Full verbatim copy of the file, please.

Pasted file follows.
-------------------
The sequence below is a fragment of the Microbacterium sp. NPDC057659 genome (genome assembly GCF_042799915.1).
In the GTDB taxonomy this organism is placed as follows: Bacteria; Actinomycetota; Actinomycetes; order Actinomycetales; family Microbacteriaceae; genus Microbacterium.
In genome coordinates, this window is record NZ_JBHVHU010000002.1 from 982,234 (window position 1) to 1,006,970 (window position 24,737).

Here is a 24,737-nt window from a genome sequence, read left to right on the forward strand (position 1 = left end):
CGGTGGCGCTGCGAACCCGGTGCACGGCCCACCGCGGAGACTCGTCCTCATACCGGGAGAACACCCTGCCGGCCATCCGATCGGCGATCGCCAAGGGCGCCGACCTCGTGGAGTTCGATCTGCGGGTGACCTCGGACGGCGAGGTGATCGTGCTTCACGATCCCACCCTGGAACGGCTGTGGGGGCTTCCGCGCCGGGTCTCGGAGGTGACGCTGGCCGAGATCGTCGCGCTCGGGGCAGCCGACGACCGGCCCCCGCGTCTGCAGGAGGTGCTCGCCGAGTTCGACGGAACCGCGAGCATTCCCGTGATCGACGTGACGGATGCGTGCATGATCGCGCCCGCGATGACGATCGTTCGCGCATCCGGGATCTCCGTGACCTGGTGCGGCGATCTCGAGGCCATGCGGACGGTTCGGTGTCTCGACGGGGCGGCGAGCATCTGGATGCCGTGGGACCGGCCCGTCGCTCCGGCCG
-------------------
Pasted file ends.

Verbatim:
The sequence below is a fragment of the Microbacterium sp. NPDC057659 genome (genome assembly GCF_042799915.1).
In the GTDB taxonomy this organism is placed as follows: Bacteria; Actinomycetota; Actinomycetes; order Actinomycetales; family Microbacteriaceae; genus Microbacterium.
In genome coordinates, this window is record NZ_JBHVHU010000002.1 from 982,234 (window position 1) to 1,006,970 (window position 24,737).

Here is a 24,737-nt window from a genome sequence, read left to right on the forward strand (position 1 = left end):
CGGTGGCGCTGCGAACCCGGTGCACGGCCCACCGCGGAGACTCGTCCTCATACCGGGAGAACACCCTGCCGGCCATCCGATCGGCGATCGCCAAGGGCGCCGACCTCGTGGAGTTCGATCTGCGGGTGACCTCGGACGGCGAGGTGATCGTGCTTCACGATCCCACCCTGGAACGGCTGTGGGGGCTTCCGCGCCGGGTCTCGGAGGTGACGCTGGCCGAGATCGTCGCGCTCGGGGCAGCCGACGACCGGCCCCCGCGTCTGCAGGAGGTGCTCGCCGAGTTCGACGGAACCGCGAGCATTCCCGTGATCGACGTGACGGATGCGTGCATGATCGCGCCCGCGATGACGATCGTTCGCGCATCCGGGATCTCCGTGACCTGGTGCGGCGATCTCGAGGCCATGCGGACGGTTCGGTGTCTCGACGGGGCGGCGAGCATCTGGATGCCGTGGGACCGGCCCGTCGCTCCGGCCG